Immigrants from around the world are being taught in Texas classrooms, and our history is rich with examples of new citizens who have made great contributions.
We must say to every Texas child learning in a Texas classroom, “we don’t care where you come from, but where you are going…and we are going to do everything we can to help you get there.”
And that vision must include the children of undocumented workers. That’s why Texas took the national lead in allowing such deserving young minds to attend a Texas college at a resident rate.
Those young minds are a part of a new generation of leaders…the doors of higher education must be open to them. The message is simple: educacion es el futuro, y si se puede.
We also know that poverty is not unique to either side of the border. Some of Texas’ poorest citizens live in colonias all along the border. They often lack basic infrastructure many of us take for granted.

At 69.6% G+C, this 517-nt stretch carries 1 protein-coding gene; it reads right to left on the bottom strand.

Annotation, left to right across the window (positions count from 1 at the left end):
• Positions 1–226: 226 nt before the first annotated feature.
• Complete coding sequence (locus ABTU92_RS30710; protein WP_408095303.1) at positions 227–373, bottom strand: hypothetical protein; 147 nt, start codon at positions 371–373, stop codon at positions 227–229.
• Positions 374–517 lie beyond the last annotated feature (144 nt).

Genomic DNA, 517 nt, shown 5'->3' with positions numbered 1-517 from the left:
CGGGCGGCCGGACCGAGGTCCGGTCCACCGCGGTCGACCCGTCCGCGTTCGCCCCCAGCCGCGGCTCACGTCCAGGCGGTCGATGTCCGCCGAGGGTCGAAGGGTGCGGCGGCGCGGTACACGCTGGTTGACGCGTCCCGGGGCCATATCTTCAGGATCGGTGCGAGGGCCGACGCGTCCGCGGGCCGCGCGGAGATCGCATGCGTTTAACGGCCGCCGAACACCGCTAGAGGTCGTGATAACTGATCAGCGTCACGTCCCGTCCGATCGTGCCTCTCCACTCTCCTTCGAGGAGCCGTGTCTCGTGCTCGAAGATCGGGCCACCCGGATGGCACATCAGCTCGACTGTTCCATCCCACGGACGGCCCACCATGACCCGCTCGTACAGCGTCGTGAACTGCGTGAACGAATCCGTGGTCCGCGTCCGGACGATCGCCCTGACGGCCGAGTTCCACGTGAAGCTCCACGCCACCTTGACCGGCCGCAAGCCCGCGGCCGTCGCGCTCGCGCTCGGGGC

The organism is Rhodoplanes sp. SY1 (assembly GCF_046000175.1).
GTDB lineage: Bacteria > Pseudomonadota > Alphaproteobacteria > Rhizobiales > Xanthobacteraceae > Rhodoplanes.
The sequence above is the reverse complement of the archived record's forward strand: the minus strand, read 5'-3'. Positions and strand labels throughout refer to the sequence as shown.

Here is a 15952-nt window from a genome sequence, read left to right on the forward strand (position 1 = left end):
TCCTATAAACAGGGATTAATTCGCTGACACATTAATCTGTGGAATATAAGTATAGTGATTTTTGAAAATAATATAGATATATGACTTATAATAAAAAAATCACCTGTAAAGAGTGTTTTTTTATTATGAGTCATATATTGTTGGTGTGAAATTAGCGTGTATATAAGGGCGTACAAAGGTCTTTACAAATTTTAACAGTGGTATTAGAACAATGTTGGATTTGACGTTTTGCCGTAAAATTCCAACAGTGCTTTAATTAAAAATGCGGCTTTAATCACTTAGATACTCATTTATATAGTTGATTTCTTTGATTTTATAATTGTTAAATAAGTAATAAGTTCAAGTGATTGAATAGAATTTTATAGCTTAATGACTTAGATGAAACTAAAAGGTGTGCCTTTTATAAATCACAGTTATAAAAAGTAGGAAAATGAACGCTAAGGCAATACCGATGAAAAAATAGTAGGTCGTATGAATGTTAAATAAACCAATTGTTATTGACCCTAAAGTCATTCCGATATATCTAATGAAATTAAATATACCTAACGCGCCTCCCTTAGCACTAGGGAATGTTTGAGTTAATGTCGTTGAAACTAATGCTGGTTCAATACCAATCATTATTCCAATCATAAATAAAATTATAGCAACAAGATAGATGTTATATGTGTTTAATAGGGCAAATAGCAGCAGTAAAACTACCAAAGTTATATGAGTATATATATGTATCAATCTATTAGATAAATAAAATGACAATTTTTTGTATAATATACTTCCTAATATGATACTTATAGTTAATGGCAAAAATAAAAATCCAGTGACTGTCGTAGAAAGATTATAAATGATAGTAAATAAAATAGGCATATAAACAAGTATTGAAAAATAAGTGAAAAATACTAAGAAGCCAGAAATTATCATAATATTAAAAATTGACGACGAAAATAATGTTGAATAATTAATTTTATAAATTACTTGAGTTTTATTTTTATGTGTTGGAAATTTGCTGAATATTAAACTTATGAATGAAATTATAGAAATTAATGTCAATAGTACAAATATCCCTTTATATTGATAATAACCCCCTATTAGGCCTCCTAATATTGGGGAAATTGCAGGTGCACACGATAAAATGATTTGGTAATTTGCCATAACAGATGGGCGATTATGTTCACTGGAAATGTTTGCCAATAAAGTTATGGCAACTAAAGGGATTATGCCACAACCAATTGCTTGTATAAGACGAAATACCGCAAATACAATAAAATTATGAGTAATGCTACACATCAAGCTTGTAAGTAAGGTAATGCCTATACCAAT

Just today, the North American Development Bank announced it will provide $6.3 million in funding to hook up colonia residents in six border cities to water and wastewater lines. More than 18,000 residents will benefit from these water or wastewater hookups.
And this November, by approving Proposition 2, Texas voters can ensure that their neighbors in colonias have quality roads so that school buses, emergency vehicles and postal trucks can reach residents, and residents can get to a job or a school reliably.
President Fox’s vision for an open border is a vision I embrace, as long as we demonstrate the will to address the obstacles to it. An open border means poverty has given way to opportunity, and Mexico’s citizens do not feel compelled to cross the border to find that opportunity.